The BRRR Strategy: How Cash Out Deals Work
- Written by Candice Elliott
We’ve covered many of the basics about rental property, and now we’re going to go deeper. We will explain the BRRR strategy and how cash out deals work.
Rental property is LMM’s favorite form of passive income. But if you want to maximize your real estate investments, you’ll have to get a little less passive. If you like paperwork and money, you’re going to love the BRRR strategy!
BRRR: It’s Nothing to do With Winter
If you are a Bigger Pockets fan, you’re familiar with the term BRRR or cash out deal. Let’s break it down for the beginners.
B is for Buy
The first step is to buy an undervalued rental property. Why would a place be undervalued? It could just be a “psycho deal,” your lucky day when you get a great deal because the family member who inherited the house lives far away and just wants to get rid of it quickly.
Maybe the home is undervalued because it needs some work. If that’s the case, it brings us to us first R.
R is for Renovate
You’ve got yourself a fixer-upper. In the case of a relative selling the house, it might need some updating. If it was undervalued for the neighborhood, it might need serious renovation like a new roof or foundation.
Some renovations will increase the value of the home more than others. According to Investopedia, these are the top five improvements for 2017.
1. Install fiberglass insulation in the attic
Average cost: $1,200 to $2,000
Expected Recoup: 107%
2. Replace your front door
Average cost: $1,500 to $2,500
Expected Recoup: ~90%
3. Install new vinyl siding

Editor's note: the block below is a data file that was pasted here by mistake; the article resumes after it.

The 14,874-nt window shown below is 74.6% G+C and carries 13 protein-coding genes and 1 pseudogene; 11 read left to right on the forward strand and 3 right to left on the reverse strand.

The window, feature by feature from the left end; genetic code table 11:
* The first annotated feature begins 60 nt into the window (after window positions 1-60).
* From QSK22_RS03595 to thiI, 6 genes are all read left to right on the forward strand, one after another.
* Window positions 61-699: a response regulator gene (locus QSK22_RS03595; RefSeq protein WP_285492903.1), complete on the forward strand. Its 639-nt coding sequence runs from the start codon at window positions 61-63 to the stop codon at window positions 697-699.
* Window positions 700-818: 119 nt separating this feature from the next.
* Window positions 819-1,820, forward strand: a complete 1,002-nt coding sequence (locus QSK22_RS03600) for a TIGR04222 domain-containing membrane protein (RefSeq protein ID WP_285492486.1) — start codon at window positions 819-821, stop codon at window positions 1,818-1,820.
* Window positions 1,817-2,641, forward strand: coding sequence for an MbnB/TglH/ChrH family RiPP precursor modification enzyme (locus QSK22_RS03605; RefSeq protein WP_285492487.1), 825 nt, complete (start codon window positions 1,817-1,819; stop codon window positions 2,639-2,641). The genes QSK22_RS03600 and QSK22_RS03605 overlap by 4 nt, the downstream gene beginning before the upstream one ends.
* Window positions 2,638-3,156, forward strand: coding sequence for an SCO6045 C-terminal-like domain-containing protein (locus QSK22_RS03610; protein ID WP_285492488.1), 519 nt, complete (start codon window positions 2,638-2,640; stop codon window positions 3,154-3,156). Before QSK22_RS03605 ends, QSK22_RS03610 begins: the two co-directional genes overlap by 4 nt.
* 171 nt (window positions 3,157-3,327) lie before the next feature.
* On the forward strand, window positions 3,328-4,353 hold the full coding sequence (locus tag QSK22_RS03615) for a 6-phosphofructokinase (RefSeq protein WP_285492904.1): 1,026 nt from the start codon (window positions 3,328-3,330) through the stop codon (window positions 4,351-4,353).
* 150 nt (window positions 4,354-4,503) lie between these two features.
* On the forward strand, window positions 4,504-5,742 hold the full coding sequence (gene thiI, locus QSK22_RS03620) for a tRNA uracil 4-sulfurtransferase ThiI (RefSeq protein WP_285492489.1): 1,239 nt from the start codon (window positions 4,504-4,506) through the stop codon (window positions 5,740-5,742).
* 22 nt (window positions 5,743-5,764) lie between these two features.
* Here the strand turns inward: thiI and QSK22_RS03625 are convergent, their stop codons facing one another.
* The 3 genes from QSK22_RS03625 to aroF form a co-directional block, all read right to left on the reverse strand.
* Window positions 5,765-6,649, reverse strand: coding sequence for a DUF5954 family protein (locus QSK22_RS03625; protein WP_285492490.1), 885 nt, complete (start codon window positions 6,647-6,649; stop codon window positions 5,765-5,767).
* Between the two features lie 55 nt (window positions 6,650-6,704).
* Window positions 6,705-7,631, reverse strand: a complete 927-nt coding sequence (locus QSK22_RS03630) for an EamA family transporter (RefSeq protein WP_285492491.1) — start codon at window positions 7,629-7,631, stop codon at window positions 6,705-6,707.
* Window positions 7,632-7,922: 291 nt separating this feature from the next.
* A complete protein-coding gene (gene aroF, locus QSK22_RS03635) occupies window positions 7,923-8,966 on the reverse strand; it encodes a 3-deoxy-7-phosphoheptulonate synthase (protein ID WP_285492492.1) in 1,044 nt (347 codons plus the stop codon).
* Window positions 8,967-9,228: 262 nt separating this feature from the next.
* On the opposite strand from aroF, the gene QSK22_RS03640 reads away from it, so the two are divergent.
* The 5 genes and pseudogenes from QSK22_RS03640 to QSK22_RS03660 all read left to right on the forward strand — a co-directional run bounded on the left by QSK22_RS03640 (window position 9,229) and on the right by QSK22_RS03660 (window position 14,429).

Average cost: $12,000
Expected Recoup: 80-84%
4. Upgrade your garage door
Average cost: $2,300 to $3,000
Expected Recoup: ~80%
5. Switch to hardwood floors
Average cost: $5,000 to $6,000
Expected Recoup: 78-91%
Don’t go crazy with the renovations. If you got a psycho deal and paid $60,000 for a home that is worth $85,000, don’t spend $30,000 renovating the place.
R is for Rent
The 1% rule is an easy way to calculate how much rent you should charge. According to the 1% rule, the charge for rent each month should be equal to (or greater than) 1% of what you paid for the house including any renovations, repairs, and improvements. We bought our house for $60,000 and put $15,000 into renovations so the rent we charge should be $750 per month.
The less time you are without a tenet, the better. You never want a rental property to have negative cash flow because it’s sitting empty, especially when we get to the next R. That said, you want to vet tenets thoroughly. A vacant property is better than one with deadbeat tenants who don’t pay their rent and damage your property.
R is for Refinance
When we hear the word refinance, we usually think the goal is to get a new loan at a better rate. That’s why we refinance student loans. We’re paying 8% interest, but when we refinance with LendKey, we get a new interest rate of 4%, and that saves us a lot of money.